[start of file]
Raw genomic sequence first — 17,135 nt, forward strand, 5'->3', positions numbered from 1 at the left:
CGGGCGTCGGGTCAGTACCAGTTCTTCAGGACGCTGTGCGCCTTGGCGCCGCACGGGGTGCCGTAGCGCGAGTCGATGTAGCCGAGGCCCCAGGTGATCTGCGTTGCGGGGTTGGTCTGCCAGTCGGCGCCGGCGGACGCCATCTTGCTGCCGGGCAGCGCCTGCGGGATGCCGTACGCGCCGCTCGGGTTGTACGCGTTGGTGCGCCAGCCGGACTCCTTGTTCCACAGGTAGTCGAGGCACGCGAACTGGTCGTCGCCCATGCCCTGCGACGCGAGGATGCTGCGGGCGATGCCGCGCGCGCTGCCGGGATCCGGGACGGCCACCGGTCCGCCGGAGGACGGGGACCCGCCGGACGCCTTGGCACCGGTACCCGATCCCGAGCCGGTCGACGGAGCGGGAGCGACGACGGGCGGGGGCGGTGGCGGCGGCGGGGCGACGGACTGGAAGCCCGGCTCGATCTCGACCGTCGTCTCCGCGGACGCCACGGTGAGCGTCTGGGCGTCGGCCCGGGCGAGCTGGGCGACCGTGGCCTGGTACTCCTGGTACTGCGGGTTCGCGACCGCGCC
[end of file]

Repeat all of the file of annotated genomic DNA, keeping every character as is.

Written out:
Raw genomic sequence first — 17,135 nt, forward strand, 5'->3', positions numbered from 1 at the left:
CGGGCGTCGGGTCAGTACCAGTTCTTCAGGACGCTGTGCGCCTTGGCGCCGCACGGGGTGCCGTAGCGCGAGTCGATGTAGCCGAGGCCCCAGGTGATCTGCGTTGCGGGGTTGGTCTGCCAGTCGGCGCCGGCGGACGCCATCTTGCTGCCGGGCAGCGCCTGCGGGATGCCGTACGCGCCGCTCGGGTTGTACGCGTTGGTGCGCCAGCCGGACTCCTTGTTCCACAGGTAGTCGAGGCACGCGAACTGGTCGTCGCCCATGCCCTGCGACGCGAGGATGCTGCGGGCGATGCCGCGCGCGCTGCCGGGATCCGGGACGGCCACCGGTCCGCCGGAGGACGGGGACCCGCCGGACGCCTTGGCACCGGTACCCGATCCCGAGCCGGTCGACGGAGCGGGAGCGACGACGGGCGGGGGCGGTGGCGGCGGCGGGGCGACGGACTGGAAGCCCGGCTCGATCTCGACCGTCGTCTCCGCGGACGCCACGGTGAGCGTCTGGGCGTCGGCCCGGGCGAGCTGGGCGACCGTGGCCTGGTACTCCTGGTACTGCGGGTTCGCGACCGCGCC